Ignored disease or diagnostic dustbin? Sudden infant death syndrome in the British context

Ferguson, A. H. (2015) Ignored disease or diagnostic dustbin? Sudden infant death syndrome in the British context. Social History of Medicine, 28(3), pp. 487-508. (doi: 10.1093/shm/hkv003) (PMID:26217070) (PMCID:PMC4513887)

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Sudden Infant Death Syndrome (SIDS) was defined in 1969 and incorporated into the International Classification of Diseases a decade later. To advocates of SIDS as a diagnosis, medical interest in sudden infant death was long overdue. However, the definition of SIDS lacked positive diagnostic criteria, provoking some to view it as a ‘diagnostic dustbin’ for the disposal of problematic cases where cause of death was unclear. This paper examines the development of medical interest in sudden infant death in Britain during the middle decades of the twentieth century. It highlights the importance of recognising the historicity of SIDS as a diagnosis facilitated by changes in law and medicine over the course of the nineteenth and twentieth centuries. It suggests that SIDS provides a definitive case study of the medicalisation of life and death, and a unique example of an officially recognised disease that had no symptoms, signs, pathology or patients.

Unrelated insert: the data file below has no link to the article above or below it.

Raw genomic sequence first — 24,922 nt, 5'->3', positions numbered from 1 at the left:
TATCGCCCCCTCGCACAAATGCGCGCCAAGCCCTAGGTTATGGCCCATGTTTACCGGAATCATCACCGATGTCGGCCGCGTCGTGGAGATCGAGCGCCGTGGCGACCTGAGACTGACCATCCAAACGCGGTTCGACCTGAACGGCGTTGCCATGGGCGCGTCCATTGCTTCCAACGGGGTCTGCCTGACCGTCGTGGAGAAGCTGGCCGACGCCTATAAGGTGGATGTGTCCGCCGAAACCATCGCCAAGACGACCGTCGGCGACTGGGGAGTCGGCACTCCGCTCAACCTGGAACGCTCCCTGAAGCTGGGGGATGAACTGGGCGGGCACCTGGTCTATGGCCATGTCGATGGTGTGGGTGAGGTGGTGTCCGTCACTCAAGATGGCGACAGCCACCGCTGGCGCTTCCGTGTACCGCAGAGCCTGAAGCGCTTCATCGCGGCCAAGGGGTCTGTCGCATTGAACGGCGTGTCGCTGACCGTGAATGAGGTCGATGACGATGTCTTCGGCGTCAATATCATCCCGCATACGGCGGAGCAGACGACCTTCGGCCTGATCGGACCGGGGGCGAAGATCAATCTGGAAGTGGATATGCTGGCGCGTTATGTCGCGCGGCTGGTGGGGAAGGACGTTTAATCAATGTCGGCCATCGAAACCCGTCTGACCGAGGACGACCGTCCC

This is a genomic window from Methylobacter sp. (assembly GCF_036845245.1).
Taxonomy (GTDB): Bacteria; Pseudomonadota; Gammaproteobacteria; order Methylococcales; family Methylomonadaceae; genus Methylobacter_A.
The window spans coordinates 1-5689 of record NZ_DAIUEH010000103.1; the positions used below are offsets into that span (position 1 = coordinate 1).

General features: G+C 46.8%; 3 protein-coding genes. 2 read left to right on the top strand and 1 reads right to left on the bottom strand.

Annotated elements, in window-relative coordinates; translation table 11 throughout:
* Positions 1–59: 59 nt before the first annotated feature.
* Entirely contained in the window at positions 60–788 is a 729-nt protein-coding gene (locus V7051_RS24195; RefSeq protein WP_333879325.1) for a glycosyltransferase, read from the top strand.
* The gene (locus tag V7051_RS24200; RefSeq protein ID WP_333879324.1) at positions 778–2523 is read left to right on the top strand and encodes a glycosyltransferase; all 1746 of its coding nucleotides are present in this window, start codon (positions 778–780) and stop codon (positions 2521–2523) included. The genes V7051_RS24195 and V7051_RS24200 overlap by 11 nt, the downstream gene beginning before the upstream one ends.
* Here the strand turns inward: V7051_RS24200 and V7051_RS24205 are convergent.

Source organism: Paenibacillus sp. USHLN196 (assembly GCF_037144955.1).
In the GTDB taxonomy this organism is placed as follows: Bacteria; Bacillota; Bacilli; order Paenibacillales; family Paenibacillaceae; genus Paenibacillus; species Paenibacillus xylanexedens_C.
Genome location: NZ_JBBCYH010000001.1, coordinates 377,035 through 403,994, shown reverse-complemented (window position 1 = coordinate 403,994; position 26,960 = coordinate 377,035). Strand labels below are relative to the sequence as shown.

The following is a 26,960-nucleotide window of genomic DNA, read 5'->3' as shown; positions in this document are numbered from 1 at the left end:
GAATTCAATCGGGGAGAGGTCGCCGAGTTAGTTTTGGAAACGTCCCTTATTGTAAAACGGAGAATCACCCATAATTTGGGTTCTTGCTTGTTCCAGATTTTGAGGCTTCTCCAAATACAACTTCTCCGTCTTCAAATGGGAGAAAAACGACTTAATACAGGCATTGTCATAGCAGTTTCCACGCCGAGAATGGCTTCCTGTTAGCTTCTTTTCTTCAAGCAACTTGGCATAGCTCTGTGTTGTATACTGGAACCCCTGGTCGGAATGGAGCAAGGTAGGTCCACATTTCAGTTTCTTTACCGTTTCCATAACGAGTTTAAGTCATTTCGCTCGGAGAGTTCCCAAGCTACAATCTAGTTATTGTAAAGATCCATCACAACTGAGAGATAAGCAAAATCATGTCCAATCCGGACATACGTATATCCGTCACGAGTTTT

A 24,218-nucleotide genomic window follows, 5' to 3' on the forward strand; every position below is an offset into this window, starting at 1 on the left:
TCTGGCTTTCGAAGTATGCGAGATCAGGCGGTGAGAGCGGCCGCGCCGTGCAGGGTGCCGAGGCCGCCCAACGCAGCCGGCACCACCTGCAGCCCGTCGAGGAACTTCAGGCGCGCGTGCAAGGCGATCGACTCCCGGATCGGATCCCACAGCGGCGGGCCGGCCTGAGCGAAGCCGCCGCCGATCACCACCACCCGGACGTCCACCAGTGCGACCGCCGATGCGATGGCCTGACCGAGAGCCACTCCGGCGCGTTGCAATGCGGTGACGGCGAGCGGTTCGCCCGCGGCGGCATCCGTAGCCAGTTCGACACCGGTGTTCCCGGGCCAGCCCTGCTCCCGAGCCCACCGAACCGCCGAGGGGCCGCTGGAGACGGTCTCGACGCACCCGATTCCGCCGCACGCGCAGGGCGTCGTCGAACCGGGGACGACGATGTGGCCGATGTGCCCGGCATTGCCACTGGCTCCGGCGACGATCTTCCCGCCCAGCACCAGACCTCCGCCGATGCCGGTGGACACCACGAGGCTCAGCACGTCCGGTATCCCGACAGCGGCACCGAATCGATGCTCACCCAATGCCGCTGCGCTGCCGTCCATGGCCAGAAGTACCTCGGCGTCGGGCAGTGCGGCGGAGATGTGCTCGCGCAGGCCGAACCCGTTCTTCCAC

Item Type:Articles
Glasgow Author(s) Enlighten ID:Ferguson, Dr Angus
Authors: Ferguson, A. H.
College/School:College of Social Sciences > School of Social and Political Sciences > Economic and Social History
Journal Name:Social History of Medicine
Publisher:Oxford University Press
ISSN (Online):1477-4666
Copyright Holders:Copyright © 2015 The Authors
First Published:First published in Social History of Medicine 2015
Publisher Policy:Reproduced under a Creative Commons License

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Project CodeAward NoProject NamePrincipal InvestigatorFunder's NameFunder RefLead Dept
376041Enhancement award - history of infant health in 20th century BritainMalcolm NicolsonWellcome Trust (WELLCOME)074301/Z/04/Z/ASPS - ECONOMIC & SOCIAL HISTORY